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Blueprint outlines work former Utah Gov. Mike Leavitt, others did to prepare for President Romney

Former Utah Gov. Mike Leavitt and his team were ready for President Mitt Romney's election, armed with a detailed plan to make presidential appointments and tackle — among other things — the tax code, federal regulations, government spending, Medicare and the Affordable Care Act in his first 200 days in office.

In the end, though, the effort was for naught as President Barack Obama cruised to victory and a second term in office.

"Obviously there was a lot of excitement the day before the election and a lot of disappointment the day after," Leavitt said during an interview with KSL's Dave Cawley Wednesday. "We were ready. We built a fine ship. Unfortunately, it did not sail."

Even though Romney didn't take office as his transition team had hoped, Leavitt said he believes there's still a lot that future Republican and Democratic transition teams can learn from their work on the 138-page "Romney Readiness Project 2012: Retrospectives and Lessons Learned," which is now available for purchase on

The Romney team's transition blueprint was the first to be formulated after the House and Senate passed the Pre-Election Presidential Transition Act of 2010, which aimed to provide support to eligible candidates in pre-election transition planning.

The blueprint "chronicles the key decisions the project's leadership were faced with, how the organization was designed and how the deliverables were identified and executed," a news release said.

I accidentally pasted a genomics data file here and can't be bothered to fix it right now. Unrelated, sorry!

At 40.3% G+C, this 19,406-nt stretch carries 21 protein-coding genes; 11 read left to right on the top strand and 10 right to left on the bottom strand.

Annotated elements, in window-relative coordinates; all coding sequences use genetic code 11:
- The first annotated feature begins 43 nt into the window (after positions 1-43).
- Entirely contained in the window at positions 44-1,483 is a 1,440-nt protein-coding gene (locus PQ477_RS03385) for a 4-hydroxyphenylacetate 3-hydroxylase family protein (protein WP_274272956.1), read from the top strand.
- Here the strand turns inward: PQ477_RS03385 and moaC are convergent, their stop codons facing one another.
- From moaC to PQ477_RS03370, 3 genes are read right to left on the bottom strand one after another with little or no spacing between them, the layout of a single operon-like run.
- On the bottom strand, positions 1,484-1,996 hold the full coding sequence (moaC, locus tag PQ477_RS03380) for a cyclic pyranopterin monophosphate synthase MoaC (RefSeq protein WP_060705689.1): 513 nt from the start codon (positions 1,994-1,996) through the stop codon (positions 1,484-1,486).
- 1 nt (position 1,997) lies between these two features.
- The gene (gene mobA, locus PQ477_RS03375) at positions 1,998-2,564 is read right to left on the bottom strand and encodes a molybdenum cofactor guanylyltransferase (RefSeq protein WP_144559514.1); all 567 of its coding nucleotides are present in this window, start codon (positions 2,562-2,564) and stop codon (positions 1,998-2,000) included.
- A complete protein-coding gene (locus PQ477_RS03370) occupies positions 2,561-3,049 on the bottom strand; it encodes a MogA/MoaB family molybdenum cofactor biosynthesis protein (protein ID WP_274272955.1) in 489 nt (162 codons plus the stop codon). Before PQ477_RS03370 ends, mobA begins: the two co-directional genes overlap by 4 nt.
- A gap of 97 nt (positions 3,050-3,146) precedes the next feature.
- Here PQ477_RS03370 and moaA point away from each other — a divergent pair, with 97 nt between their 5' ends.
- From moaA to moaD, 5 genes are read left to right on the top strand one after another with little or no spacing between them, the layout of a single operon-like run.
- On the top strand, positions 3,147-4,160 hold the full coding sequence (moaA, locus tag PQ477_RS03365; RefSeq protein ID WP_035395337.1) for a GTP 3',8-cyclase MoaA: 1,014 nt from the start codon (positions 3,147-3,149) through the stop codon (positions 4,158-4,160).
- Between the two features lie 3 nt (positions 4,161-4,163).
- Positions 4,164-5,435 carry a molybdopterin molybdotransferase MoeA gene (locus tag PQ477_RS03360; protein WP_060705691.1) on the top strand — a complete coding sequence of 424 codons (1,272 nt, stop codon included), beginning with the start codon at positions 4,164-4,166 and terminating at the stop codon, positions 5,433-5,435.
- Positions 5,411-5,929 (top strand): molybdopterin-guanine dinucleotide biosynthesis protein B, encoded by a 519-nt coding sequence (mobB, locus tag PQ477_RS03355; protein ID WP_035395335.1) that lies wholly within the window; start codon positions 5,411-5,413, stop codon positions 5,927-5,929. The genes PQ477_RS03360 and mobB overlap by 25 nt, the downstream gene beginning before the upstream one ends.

During the process of planning for President Romney's first term, Leavitt and his team chose to focus their efforts on commitments Romney made to the country during the presidential campaign: to revitalize the American economy, reduce the deficit, repeal and replace the Affordable Care Act and restore American leadership.

"We made a decision early on that rather than doing a general critique of the federal government where there's lots of ways to improve, that we would focus very specifically on the things Mitt Romney committed to do during the campaign," Leavitt said. "So the campaign laid out the platform, and our job was to plan to execute on the promises that he made."

Any promise a candidate makes while campaigning requires government action to make good on that commitment, Leavitt said, and the transition team actions reflected that reality, with the team essentially forming a "federal government in miniature" by developing plans to work with the government agencies needed to carry out Romney's promises.

"It's unfortunate, really, that the federal government couldn't be in miniature, because we were able to get so many more things done than having a big bureaucracy," Leavitt told Cawley.

Leavitt, whose name was discussed as Romney's choice for chief of staff, shared the process of finding and vetting possible candidates for key presidential appointments in the team's transition blueprint, but didn't reveal names.

The big takeaways from the experience of putting together the blueprint are that teams should start early, maximize knowledge from previous transition teams and clearly define who is going to do what, because organizing a government is a big task that takes time and discipline, Leavitt said.

"It was a big job, but a fascinating one, and one that, while it had a disappointing end, was a privilege to do," he concluded.